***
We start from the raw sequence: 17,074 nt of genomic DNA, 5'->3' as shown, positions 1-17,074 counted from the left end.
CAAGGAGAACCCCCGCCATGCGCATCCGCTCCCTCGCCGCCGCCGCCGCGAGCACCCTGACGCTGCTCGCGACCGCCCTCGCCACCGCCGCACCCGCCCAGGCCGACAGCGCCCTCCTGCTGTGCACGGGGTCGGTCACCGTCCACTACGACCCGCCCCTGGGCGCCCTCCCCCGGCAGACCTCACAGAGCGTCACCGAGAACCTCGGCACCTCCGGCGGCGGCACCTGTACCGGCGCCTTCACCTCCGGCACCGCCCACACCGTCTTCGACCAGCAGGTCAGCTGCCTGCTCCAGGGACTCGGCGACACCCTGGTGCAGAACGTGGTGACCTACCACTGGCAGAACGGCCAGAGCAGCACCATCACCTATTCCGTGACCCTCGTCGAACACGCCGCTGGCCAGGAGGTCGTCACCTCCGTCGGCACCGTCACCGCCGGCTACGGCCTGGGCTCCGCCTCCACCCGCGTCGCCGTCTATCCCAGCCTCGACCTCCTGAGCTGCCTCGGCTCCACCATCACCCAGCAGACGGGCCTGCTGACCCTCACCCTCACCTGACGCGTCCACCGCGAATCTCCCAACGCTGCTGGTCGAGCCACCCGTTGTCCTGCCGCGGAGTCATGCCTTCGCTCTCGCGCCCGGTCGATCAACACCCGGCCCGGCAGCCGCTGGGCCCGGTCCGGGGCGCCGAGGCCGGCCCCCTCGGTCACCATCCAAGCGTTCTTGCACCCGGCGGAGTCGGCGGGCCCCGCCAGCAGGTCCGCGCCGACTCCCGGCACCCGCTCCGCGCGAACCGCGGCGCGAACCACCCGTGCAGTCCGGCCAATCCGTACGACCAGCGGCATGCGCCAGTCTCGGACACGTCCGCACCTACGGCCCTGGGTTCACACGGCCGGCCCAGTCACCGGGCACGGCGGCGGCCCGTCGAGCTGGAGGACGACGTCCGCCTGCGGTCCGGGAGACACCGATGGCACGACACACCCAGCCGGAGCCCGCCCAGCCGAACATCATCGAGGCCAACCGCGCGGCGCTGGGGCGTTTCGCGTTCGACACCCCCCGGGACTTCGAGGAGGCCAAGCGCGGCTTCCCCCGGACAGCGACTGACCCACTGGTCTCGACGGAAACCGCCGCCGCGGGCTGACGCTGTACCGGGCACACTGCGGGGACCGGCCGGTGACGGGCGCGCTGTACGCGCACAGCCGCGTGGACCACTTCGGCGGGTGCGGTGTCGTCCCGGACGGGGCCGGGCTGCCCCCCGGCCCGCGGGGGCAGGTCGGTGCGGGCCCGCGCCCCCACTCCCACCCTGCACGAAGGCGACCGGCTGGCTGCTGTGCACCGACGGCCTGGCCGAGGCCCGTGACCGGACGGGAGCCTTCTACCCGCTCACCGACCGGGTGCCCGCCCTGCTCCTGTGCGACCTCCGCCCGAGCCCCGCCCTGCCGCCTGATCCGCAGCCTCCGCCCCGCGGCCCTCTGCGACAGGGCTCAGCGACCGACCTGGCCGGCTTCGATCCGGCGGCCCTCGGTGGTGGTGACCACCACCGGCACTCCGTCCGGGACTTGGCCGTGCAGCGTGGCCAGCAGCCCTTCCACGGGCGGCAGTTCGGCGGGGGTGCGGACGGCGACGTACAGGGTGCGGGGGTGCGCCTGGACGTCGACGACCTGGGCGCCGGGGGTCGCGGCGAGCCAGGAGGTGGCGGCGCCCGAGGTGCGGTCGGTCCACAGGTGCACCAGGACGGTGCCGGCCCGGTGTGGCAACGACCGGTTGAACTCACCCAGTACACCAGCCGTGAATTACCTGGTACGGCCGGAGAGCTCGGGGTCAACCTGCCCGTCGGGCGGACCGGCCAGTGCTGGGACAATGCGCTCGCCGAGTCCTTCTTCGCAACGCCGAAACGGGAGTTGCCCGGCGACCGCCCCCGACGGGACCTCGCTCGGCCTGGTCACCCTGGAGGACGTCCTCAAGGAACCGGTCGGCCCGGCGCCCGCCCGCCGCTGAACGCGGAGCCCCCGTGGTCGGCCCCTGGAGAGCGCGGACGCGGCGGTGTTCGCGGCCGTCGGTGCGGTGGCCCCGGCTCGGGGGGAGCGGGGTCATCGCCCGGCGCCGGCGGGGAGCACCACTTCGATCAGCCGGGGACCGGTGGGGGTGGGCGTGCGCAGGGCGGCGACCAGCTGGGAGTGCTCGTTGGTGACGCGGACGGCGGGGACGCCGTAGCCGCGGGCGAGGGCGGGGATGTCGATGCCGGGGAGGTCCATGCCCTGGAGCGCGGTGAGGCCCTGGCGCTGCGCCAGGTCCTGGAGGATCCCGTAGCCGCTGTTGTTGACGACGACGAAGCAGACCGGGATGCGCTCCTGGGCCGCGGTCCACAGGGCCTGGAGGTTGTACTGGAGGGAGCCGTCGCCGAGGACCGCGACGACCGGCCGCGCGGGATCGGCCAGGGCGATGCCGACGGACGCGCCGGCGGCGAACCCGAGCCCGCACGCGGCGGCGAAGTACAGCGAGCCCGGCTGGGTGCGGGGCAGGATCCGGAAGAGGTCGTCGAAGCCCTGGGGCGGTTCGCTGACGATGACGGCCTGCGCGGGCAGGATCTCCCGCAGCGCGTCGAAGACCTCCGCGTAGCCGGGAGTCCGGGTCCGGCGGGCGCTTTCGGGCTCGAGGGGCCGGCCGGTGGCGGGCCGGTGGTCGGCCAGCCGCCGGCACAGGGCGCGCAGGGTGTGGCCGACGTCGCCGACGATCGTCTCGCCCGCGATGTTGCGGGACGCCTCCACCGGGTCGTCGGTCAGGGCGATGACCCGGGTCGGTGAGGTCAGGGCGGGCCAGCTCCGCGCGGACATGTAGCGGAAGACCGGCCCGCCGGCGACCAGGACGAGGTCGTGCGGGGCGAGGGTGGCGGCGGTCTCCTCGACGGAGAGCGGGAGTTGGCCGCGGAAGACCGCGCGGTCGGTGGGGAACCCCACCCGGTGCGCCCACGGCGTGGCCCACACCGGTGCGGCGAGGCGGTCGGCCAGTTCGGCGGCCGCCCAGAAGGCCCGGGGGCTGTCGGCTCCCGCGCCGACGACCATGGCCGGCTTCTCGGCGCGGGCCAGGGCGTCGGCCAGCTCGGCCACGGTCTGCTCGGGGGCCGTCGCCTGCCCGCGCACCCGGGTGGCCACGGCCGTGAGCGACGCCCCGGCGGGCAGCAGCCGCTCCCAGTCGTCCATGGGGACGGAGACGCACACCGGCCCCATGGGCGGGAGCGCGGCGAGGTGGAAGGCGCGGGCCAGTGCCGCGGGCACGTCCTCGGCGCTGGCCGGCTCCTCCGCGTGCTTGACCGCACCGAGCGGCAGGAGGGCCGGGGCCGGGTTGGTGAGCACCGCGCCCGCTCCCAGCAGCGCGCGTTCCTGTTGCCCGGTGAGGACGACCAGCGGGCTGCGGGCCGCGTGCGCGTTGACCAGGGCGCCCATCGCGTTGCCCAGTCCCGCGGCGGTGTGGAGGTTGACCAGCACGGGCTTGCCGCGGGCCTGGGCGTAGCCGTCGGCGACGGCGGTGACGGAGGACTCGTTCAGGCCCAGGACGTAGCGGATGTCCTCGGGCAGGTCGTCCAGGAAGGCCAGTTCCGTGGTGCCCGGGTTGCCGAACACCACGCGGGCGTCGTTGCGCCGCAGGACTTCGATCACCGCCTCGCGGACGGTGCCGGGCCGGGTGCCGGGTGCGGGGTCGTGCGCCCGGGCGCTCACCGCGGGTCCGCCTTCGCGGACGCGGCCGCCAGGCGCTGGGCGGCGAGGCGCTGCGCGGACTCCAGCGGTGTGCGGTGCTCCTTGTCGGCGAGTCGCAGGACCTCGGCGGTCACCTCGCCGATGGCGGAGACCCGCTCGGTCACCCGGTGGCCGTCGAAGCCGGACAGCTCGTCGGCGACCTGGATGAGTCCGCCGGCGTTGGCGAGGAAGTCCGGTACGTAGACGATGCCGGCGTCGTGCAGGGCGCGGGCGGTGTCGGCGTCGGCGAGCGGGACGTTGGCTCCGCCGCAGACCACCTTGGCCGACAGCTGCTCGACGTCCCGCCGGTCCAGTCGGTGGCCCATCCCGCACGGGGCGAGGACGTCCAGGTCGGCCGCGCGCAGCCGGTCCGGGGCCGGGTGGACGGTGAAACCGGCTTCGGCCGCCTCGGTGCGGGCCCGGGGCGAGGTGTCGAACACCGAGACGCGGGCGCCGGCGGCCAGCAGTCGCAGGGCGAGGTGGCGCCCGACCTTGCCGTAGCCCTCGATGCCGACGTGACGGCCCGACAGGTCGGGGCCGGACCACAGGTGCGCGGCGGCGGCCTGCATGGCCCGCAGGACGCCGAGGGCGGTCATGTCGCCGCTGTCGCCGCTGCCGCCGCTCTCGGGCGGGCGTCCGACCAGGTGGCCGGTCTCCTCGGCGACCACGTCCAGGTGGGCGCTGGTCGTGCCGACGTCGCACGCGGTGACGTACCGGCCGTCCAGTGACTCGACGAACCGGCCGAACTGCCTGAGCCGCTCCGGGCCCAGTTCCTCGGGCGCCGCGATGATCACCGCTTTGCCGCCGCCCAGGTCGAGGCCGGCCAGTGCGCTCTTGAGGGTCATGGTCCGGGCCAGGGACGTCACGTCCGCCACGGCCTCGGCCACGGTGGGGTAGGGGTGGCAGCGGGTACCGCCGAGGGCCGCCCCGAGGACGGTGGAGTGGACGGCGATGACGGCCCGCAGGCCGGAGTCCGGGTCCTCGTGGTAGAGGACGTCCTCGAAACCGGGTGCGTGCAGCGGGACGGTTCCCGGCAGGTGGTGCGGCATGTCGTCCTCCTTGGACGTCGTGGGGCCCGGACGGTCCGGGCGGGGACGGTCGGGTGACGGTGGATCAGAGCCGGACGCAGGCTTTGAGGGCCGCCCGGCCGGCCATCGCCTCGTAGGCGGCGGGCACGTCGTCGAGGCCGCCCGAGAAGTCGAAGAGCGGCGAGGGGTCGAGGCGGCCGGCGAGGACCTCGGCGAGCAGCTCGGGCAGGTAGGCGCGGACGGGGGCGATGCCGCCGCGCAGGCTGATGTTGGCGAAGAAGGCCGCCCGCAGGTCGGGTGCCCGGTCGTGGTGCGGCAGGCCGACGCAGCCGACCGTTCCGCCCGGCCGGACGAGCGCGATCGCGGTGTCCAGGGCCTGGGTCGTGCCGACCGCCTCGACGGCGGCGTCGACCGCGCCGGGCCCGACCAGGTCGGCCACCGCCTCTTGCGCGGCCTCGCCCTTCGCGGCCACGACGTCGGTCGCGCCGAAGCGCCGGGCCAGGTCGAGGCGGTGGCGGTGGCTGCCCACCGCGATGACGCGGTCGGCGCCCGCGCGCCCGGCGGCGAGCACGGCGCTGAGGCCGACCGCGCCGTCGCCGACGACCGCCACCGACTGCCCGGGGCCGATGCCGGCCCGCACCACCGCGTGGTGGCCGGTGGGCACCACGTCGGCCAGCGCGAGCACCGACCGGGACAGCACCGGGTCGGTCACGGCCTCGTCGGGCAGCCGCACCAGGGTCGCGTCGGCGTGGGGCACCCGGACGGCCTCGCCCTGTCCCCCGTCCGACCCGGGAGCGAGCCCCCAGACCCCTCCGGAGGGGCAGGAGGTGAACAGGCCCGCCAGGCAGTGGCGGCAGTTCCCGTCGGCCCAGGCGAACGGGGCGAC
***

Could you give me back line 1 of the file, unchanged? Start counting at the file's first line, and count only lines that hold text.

We start from the raw sequence: 17,074 nt of genomic DNA, 5'->3' as shown, positions 1-17,074 counted from the left end.